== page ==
Terrestrial heat flow versus crustal thickness and topography – European continental study
The relation between heat ﬂow, topography and Moho depth for recent maps of Europe is presented. Newest heat ﬂow map of Europe is based on updated database of uncorrected heat ﬂow values to which paleoclimatic correction is applied across the continental Europe (Majorowicz and Wybraniec 2010). Correction is depth dependent due to a diﬀusive thermal transfer of the surface temperature forcing, of which glacial–interglacial history has the largest impact. This explains some very low uncorrected heat ﬂow values of 20–30 mW/m2in shallow boreholes in the shields, shallow basin areas of the cratons, and in other areas including orogenic belts where heat ﬂow was likely underestimated due to small depth of the temperature logs. New integrated map of the European Moho depth (Grad et al 2009) is the ﬁrst high resolution digital map for European plate, which is understood as an area from Ural Mountains in the east to mid-Atlantic ridge in the west, and Mediterranean Sea in the south to Spitsbergen and Barents Sea in Arctic, in the north. For correlation we used the following: onshore heat ﬂow density data with palaeoclimatic correction (5318 locations), topography map (30x30 arc seconds, by Danielson and Gesch 2011) and Moho map by Grad et al (2009), providing longitude, latitude and Moho depth (with resolution of 0.1 degree). Analysis was limited to locations for which datasets were available. The area of continental Europe has been divided into two large domains: Precambrian East European craton and Palaeozoic Platform of the West Europe. In addition, two smaller areas were considered, corresponding to Scandinavian Caledonides and Anatolia. The results obtained reveal significantly diﬀerent correlations between Moho depth, elevation and heat ﬂow for these regions. For each region detailed analysis of these relations in diﬀerent elevation ranges are presented. In general, it is observed that Moho depth is more signiﬁcant for heat flow than elevation. Depending on the region and elevation range, heat flow value is up to two times larger than Moho depth, while relation of heat flow to elevation has much more variability.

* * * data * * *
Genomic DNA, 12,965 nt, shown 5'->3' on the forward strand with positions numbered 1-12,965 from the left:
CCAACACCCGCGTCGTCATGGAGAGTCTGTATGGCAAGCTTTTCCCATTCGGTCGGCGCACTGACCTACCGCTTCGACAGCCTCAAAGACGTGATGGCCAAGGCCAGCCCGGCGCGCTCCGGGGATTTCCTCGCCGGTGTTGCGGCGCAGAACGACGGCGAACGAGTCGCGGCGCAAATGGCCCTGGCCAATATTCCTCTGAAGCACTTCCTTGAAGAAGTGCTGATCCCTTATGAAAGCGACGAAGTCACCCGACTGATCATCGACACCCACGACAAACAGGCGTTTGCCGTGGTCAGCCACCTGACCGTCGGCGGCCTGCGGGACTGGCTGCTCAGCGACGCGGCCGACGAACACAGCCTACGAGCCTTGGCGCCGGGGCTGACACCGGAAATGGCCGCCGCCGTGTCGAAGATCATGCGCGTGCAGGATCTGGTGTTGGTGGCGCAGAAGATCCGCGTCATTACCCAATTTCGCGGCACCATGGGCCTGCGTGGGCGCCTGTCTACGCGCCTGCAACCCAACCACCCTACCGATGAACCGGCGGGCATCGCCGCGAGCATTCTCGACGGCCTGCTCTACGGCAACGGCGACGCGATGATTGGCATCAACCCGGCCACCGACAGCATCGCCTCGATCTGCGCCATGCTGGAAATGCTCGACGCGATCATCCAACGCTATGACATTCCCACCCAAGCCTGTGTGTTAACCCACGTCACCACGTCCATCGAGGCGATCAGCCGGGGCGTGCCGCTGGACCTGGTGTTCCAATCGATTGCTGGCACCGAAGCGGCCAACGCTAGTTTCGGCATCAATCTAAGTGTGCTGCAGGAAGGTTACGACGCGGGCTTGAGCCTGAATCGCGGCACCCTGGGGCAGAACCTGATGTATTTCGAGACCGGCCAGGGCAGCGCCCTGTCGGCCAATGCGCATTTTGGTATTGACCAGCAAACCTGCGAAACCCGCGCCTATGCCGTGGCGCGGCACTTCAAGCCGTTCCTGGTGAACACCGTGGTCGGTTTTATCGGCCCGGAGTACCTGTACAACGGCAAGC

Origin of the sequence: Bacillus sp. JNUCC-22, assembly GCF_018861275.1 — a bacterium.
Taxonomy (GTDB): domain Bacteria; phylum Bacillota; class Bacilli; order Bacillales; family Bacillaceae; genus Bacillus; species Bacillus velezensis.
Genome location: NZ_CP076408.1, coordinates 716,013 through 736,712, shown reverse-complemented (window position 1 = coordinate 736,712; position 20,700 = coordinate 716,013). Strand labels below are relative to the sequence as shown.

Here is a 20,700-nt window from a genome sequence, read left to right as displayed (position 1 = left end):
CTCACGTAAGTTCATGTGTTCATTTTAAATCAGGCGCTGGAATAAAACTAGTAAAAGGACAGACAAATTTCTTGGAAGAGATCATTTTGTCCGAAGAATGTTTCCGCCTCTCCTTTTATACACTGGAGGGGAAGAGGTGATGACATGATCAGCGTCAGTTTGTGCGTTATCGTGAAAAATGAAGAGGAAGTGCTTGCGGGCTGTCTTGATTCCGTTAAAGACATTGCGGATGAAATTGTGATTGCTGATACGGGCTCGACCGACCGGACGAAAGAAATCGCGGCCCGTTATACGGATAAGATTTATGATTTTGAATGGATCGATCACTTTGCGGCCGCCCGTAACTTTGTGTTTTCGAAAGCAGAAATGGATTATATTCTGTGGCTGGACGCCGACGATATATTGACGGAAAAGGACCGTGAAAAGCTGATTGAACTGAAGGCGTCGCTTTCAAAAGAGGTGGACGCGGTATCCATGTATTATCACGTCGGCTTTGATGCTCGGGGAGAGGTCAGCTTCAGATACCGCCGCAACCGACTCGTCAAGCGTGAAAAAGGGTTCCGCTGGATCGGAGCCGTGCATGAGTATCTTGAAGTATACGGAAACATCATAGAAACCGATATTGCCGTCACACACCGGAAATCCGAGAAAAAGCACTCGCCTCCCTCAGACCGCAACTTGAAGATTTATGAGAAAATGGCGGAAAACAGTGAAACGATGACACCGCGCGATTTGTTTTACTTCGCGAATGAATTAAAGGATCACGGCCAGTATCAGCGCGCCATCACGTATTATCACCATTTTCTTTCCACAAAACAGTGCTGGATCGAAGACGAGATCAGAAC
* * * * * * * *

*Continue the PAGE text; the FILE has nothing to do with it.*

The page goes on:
Journal metrics and indexing:
International Scientific Indexing (ISI)
Impact Factor: 0.536